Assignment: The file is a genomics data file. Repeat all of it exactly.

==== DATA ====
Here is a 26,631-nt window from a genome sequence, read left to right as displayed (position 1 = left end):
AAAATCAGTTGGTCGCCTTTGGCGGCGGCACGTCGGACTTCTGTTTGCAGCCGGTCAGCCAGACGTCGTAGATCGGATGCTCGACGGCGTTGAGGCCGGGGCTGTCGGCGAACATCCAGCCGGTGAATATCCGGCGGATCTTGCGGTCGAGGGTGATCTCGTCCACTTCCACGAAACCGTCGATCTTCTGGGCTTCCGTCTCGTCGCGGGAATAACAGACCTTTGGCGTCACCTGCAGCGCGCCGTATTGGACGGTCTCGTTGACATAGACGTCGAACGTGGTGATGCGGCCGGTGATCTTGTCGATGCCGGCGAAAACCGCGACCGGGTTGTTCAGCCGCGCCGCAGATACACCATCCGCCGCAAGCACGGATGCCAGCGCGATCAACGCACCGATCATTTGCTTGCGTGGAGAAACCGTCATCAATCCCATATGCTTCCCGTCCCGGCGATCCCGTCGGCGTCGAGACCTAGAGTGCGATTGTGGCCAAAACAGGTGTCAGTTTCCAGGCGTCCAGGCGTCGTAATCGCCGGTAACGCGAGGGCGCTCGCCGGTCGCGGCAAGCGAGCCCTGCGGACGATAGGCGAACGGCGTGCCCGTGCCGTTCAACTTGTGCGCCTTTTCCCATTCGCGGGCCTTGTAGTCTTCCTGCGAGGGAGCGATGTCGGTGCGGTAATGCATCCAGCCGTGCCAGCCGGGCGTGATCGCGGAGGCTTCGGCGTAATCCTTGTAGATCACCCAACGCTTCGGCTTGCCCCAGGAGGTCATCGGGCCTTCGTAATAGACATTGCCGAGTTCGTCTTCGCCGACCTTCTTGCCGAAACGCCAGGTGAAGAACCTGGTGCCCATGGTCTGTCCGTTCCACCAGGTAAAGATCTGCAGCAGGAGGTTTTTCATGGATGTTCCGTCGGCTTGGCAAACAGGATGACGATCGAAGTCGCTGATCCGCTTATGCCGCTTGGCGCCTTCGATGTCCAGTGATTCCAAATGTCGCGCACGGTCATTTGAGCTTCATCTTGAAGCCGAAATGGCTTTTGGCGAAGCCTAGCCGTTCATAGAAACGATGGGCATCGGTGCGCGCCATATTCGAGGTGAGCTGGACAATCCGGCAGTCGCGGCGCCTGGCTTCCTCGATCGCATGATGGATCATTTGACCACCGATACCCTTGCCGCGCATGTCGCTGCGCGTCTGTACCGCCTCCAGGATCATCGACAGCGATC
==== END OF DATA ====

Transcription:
Here is a 26,631-nt window from a genome sequence, read left to right as displayed (position 1 = left end):
AAAATCAGTTGGTCGCCTTTGGCGGCGGCACGTCGGACTTCTGTTTGCAGCCGGTCAGCCAGACGTCGTAGATCGGATGCTCGACGGCGTTGAGGCCGGGGCTGTCGGCGAACATCCAGCCGGTGAATATCCGGCGGATCTTGCGGTCGAGGGTGATCTCGTCCACTTCCACGAAACCGTCGATCTTCTGGGCTTCCGTCTCGTCGCGGGAATAACAGACCTTTGGCGTCACCTGCAGCGCGCCGTATTGGACGGTCTCGTTGACATAGACGTCGAACGTGGTGATGCGGCCGGTGATCTTGTCGATGCCGGCGAAAACCGCGACCGGGTTGTTCAGCCGCGCCGCAGATACACCATCCGCCGCAAGCACGGATGCCAGCGCGATCAACGCACCGATCATTTGCTTGCGTGGAGAAACCGTCATCAATCCCATATGCTTCCCGTCCCGGCGATCCCGTCGGCGTCGAGACCTAGAGTGCGATTGTGGCCAAAACAGGTGTCAGTTTCCAGGCGTCCAGGCGTCGTAATCGCCGGTAACGCGAGGGCGCTCGCCGGTCGCGGCAAGCGAGCCCTGCGGACGATAGGCGAACGGCGTGCCCGTGCCGTTCAACTTGTGCGCCTTTTCCCATTCGCGGGCCTTGTAGTCTTCCTGCGAGGGAGCGATGTCGGTGCGGTAATGCATCCAGCCGTGCCAGCCGGGCGTGATCGCGGAGGCTTCGGCGTAATCCTTGTAGATCACCCAACGCTTCGGCTTGCCCCAGGAGGTCATCGGGCCTTCGTAATAGACATTGCCGAGTTCGTCTTCGCCGACCTTCTTGCCGAAACGCCAGGTGAAGAACCTGGTGCCCATGGTCTGTCCGTTCCACCAGGTAAAGATCTGCAGCAGGAGGTTTTTCATGGATGTTCCGTCGGCTTGGCAAACAGGATGACGATCGAAGTCGCTGATCCGCTTATGCCGCTTGGCGCCTTCGATGTCCAGTGATTCCAAATGTCGCGCACGGTCATTTGAGCTTCATCTTGAAGCCGAAATGGCTTTTGGCGAAGCCTAGCCGTTCATAGAAACGATGGGCATCGGTGCGCGCCATATTCGAGGTGAGCTGGACAATCCGGCAGTCGCGGCGCCTGGCTTCCTCGATCGCATGATGGATCATTTGACCACCGATACCCTTGCCGCGCATGTCGCTGCGCGTCTGTACCGCCTCCAGGATCATCGACAGCGATC